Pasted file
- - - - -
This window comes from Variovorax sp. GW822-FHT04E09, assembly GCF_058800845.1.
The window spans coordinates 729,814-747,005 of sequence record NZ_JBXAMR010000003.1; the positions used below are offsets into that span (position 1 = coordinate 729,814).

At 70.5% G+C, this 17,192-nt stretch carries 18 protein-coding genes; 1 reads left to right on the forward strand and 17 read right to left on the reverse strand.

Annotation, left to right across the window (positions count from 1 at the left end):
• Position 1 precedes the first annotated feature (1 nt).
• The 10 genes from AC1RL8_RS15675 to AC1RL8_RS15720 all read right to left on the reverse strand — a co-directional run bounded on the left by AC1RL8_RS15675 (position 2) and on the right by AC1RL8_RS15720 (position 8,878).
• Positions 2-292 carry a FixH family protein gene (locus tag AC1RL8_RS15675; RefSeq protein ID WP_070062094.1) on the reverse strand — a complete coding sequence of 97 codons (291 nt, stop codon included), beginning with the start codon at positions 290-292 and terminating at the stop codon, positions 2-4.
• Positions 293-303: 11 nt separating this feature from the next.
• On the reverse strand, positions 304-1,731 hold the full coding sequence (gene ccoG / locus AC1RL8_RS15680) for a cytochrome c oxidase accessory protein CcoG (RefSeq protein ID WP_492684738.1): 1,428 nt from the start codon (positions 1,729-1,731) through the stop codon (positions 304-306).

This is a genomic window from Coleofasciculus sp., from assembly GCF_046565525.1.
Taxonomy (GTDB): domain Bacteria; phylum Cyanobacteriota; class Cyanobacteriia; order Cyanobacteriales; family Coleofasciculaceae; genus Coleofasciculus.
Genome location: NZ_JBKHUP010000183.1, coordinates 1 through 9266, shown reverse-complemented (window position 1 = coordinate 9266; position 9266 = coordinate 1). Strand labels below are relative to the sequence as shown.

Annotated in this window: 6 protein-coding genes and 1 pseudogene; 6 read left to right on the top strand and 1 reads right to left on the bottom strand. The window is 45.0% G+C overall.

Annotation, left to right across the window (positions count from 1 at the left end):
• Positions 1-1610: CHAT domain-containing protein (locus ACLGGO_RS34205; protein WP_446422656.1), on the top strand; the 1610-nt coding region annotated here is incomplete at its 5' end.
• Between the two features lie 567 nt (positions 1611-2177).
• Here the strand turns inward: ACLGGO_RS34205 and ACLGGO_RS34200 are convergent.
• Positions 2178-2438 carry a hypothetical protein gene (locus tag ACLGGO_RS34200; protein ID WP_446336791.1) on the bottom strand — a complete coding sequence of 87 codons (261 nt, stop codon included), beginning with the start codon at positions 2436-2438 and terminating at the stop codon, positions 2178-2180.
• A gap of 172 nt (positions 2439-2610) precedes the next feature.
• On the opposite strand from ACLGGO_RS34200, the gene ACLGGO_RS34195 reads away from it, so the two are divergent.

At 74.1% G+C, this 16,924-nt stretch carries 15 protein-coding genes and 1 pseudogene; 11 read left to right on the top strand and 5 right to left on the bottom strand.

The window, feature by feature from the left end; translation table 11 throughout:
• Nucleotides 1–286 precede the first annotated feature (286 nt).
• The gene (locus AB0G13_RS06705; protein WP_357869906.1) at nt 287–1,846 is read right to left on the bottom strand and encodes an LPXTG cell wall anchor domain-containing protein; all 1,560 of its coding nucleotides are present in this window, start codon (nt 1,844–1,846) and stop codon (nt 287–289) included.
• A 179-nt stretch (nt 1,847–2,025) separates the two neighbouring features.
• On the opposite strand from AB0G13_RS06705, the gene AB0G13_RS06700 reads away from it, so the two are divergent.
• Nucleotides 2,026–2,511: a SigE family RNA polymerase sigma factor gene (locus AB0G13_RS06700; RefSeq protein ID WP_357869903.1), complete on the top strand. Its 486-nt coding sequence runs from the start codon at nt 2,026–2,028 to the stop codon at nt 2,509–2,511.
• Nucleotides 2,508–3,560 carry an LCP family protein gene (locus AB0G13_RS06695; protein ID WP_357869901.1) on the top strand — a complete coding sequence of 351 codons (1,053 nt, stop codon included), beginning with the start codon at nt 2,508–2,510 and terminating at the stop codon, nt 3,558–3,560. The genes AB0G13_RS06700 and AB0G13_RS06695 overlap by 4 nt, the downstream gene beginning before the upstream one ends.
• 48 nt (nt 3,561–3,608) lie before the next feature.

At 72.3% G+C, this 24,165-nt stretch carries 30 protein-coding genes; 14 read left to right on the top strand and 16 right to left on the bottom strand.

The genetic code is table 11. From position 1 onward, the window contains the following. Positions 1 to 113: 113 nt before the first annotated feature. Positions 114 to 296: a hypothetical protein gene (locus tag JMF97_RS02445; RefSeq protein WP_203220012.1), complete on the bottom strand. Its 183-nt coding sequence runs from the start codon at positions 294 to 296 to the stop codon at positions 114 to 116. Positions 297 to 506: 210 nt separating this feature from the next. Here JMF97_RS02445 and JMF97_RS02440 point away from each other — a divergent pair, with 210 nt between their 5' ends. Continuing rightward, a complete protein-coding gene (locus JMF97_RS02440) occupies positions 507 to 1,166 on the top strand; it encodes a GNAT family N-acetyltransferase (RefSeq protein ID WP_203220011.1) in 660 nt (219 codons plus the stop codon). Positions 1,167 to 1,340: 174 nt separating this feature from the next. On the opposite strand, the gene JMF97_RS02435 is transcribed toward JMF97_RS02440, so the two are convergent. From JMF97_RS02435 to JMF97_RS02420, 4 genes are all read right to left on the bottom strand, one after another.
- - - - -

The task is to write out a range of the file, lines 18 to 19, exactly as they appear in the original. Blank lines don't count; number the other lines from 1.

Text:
• Positions 2178-2438 carry a hypothetical protein gene (locus tag ACLGGO_RS34200; protein ID WP_446336791.1) on the bottom strand — a complete coding sequence of 87 codons (261 nt, stop codon included), beginning with the start codon at positions 2436-2438 and terminating at the stop codon, positions 2178-2180.
• A gap of 172 nt (positions 2439-2610) precedes the next feature.